PRESIDENT Rodrigo R. Duterte’s order for the “unimpeded” importation of rice has caught economic agencies off guard, though they pointed to the ultimate goal remains a rice tariff accompanied by freer inbound movement of the commodity.
National Food Authority (NFA) Director Angel G. Imperial, Jr., the agency’s spokesman, said he was “surprised” by Mr. Duterte’s directive.
“We were really surprised… that is why we did not know what to say yesterday,” Mr. Imperial told BusinessWorld in Filipino in a chance interview at the Palace on Wednesday after his economic briefing with Finance Assistant Secretary Antonio Joselito G. Lambino II and Trade Undersecretary for Consumer Protection Ruth B. Castelo.
During the briefing, Mr. Imperial said the President’s directive is not currently possible to implement because of the need to “submit it to the (NFA) Council so that we would have clear guidelines to follow.”
“Our principal, the Council, will still clarify this, at least with the chairperson of the Council, Secretary (Emmanuel F.) Piñol,” he added.
For his part, Mr. Lambino said: “The directive was issued Monday night. We are less than two days from that time. So we are, of course, happy that there is a massive streamlining that is underway. But what we want to get to is a tariffied regime.”
He added: “For that, we should be watching very closely and support, as much as we can, the movement in the Senate of the Rice Tariffication Bill. It is in amendment phase at the Senate, which means it’s in plenary then needs to go to bicam, before being signed into law.”
Mr. Imperial said, “We are managed by the (NFA) Council and all the things that we will be implementing should be approved by the Council so that there will be really clear guidelines to follow.”
The Department of Trade and Industry’s Ms. Castelo said: “Just a clarification on… the unimpeded importation of rice and vis-a-vis the NFA Council, NFA regulations on licensing and accreditation, it is the President’s directive and direction to make importation unimpeded, hassle-free, and with less restrictions; but currently, since we have the NFA regulations still in place while waiting for the Rice Tariffication Law, we still follow regulations although this is now less restrictive and easier for importers to bring in rice.”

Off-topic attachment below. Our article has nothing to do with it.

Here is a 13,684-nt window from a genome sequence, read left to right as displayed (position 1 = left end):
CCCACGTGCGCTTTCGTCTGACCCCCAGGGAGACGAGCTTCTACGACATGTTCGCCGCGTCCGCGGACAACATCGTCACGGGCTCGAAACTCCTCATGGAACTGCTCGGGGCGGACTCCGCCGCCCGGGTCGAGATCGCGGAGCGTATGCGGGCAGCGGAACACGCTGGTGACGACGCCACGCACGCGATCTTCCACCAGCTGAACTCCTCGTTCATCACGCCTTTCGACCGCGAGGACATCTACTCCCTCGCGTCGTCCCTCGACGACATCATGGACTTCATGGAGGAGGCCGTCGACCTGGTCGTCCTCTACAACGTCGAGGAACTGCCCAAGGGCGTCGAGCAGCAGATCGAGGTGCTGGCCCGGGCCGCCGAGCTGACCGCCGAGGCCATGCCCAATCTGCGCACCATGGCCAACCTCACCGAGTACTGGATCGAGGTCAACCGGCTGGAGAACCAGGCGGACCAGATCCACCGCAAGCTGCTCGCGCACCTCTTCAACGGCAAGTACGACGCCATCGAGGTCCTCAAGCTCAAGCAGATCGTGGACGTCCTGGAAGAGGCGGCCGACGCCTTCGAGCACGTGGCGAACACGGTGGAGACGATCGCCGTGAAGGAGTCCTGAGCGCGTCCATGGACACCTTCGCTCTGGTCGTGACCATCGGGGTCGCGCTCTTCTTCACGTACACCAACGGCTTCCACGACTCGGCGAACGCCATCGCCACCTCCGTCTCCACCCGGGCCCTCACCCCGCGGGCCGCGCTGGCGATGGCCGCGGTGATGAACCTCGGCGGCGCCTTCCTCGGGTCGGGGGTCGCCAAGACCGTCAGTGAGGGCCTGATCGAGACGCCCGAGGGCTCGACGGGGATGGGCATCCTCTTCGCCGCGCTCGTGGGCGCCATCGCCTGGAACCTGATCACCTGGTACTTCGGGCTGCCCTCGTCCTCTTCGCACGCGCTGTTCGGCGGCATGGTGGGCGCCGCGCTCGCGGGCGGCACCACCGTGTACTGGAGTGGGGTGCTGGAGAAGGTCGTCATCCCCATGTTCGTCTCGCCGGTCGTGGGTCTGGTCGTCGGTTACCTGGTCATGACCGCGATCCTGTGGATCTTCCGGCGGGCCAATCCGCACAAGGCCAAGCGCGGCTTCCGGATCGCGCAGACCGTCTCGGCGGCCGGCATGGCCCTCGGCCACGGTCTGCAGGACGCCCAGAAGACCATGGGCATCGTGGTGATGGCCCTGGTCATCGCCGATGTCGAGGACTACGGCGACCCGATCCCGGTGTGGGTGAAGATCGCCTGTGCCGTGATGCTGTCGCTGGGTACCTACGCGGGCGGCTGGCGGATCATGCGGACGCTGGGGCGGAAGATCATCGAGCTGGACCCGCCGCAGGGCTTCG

“We’ll get to that destination as soon as we have the rice tariffication law. At the moment, we are still easing up the restrictions,” she added.
As for the timeline, Mr. Imperial said: “So far, I do not know. We will check.”
On Tuesday, Palace spokesperson Herminio L. Roque, Jr. announced that the President has ordered the unimpeded importation of rice in a bid to tame inflation.
Mr. Roque added that “the NFA no longer has any say on how much rice should be imported; anyone who can afford it and will pay tariffs will be allowed to import rice.”
“It’s a free market now for rice. No accreditation, no permits. Well, of course, they need to procure import permits, otherwise they might run into problems. But no one will have to approve the importation anymore, as long as they comply with the documentary requirements,” Mr. Roque said. — Arjay L. Balinbin